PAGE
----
Inevitably this is going to be compared with the Harry Potter books, although it has only a superficial resemblance. The setting is a school of unusual – i.e. troubled or possessing unusual magical powers – in an alternate England where magic is not uncommon. The book is episodic, relating episodes involving the various students including a kidnapping, ghosts, and a demonic snowman that keeps reassembling itself. It's a lot of fun, even when some pretty dire things are going on. The characters are quite diverse, the magic sometimes a little hard to follow, but the individual episodes all end up being completely satisfying. 7/3/17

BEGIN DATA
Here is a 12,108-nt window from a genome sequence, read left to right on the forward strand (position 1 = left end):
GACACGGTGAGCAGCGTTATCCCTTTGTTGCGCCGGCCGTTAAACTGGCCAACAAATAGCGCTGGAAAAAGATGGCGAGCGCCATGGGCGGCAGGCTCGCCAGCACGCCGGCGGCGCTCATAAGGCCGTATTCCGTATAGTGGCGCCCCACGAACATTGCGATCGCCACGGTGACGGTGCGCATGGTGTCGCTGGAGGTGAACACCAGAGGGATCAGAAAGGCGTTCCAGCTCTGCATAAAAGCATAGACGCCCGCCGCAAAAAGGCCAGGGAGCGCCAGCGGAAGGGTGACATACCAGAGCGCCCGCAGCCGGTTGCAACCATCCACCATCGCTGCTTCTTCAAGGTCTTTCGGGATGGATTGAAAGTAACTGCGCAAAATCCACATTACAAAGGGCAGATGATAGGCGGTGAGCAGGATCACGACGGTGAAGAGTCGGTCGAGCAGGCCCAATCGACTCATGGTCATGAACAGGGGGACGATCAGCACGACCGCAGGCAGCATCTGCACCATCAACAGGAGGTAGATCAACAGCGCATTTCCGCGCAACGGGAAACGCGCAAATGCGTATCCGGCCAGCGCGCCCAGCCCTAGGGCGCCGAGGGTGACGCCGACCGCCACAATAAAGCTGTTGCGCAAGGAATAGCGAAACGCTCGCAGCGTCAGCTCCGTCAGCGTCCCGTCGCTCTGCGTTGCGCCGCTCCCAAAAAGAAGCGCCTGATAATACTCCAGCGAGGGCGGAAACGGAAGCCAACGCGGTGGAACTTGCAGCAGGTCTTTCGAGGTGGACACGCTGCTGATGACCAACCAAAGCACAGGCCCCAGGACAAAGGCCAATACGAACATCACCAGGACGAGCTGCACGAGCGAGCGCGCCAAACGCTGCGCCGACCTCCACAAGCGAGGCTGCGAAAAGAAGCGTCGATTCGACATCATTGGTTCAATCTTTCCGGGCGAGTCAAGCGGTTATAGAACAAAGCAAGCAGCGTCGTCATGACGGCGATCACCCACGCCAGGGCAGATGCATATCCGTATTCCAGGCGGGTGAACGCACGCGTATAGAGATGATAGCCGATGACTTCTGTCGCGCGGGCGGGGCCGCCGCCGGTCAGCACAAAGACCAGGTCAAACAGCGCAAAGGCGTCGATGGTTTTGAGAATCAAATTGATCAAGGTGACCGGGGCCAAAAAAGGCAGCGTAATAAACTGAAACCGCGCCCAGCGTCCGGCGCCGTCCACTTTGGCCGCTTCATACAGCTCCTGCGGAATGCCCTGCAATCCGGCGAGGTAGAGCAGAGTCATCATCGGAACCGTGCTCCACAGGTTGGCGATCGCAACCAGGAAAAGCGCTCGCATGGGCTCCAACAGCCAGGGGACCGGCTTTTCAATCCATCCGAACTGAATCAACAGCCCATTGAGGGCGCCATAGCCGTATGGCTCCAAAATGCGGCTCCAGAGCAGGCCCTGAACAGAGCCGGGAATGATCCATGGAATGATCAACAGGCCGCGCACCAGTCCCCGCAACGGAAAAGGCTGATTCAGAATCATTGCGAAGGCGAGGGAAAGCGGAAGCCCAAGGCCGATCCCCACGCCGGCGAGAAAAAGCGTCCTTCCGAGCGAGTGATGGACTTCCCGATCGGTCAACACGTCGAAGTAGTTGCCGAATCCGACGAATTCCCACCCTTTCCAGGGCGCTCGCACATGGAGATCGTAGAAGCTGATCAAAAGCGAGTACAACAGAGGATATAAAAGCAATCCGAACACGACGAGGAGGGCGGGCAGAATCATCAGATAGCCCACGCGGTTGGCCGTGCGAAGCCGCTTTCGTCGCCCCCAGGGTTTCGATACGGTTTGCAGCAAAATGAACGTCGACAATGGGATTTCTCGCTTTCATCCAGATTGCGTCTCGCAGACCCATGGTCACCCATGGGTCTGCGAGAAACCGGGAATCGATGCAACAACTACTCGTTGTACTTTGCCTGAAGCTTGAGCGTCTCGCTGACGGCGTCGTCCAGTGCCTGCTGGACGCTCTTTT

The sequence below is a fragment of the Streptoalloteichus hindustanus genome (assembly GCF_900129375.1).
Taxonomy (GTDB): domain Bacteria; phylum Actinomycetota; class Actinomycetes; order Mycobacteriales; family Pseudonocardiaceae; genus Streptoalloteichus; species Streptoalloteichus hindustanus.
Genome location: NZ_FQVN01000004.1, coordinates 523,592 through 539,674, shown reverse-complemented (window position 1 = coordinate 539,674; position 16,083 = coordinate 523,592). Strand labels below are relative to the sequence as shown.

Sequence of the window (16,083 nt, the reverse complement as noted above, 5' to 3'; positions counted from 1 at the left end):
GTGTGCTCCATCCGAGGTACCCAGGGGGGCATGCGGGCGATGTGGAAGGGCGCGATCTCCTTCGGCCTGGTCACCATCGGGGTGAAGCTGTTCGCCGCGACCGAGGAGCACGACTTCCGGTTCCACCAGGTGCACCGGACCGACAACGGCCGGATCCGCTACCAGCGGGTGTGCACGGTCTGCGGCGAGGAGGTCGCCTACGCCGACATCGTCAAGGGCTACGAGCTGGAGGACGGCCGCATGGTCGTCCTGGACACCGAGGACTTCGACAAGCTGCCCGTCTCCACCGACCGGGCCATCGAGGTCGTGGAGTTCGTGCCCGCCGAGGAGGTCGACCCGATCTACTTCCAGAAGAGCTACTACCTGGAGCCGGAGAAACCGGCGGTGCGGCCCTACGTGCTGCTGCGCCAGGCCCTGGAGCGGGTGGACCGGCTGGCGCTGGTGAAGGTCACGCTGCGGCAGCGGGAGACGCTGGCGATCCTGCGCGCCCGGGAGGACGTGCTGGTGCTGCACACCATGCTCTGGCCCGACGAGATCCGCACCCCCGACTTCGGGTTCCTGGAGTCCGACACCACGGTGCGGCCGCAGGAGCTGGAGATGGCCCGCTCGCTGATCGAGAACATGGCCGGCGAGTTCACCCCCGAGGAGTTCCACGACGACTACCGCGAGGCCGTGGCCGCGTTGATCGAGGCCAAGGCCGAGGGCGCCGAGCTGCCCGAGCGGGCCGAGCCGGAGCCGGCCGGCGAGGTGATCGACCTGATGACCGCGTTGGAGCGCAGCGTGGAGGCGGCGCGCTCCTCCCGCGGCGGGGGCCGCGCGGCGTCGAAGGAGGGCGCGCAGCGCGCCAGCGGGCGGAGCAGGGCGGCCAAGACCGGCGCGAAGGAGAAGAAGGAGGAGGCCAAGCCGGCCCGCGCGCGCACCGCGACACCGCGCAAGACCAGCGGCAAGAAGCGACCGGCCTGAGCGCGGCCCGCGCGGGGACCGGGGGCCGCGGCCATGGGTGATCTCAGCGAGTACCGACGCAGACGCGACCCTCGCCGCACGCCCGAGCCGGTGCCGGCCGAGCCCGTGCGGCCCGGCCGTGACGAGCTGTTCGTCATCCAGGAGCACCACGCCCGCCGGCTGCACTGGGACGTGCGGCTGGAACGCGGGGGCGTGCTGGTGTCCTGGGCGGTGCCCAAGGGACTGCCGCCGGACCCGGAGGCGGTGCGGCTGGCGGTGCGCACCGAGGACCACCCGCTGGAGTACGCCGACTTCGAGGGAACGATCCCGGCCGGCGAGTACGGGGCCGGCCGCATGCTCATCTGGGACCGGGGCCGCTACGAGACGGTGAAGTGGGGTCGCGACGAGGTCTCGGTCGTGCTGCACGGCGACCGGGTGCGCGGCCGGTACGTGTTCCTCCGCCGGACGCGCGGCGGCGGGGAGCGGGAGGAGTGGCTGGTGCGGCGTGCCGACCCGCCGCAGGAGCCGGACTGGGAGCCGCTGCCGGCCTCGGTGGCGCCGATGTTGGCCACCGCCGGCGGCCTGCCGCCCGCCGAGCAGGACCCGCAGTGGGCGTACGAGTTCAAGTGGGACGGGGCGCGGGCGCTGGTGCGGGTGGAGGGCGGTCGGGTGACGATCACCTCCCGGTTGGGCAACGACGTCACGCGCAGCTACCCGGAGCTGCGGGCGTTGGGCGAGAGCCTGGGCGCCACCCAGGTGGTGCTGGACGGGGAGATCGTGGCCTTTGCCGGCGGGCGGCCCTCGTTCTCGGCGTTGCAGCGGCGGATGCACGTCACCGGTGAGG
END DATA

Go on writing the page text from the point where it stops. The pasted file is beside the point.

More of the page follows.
Conan the Freebooter by Robert E. Howard & L. Sprague de Camp, Lancer, 1968

Five more adventures of Conan. "Black Colossus" pits him against an ancient king who survived through sorcery and who has been released from his tomb to raise an army of conquest. "Shadows in the Moonlight" takes Conan to the ruins of a building on a remote island where a collection of statues prove to be more than they seem. "A Witch Shall Be Born," in which an evil twin sister takes over a kingdom by replacing her sibling, contains the scene in which Conan is crucified, replicated partially in the movie although in the story he has to be rescued rather than freeing himself.  "Hawks Over Shem" was originally not a Conan story, but de Camp rewrote it, and the same is true of "The Road of the Eagles." The first is a good but familiar story of palace intrigue. The second is less successful. An attempt to seize an exiled prince goes awry. 7/1/17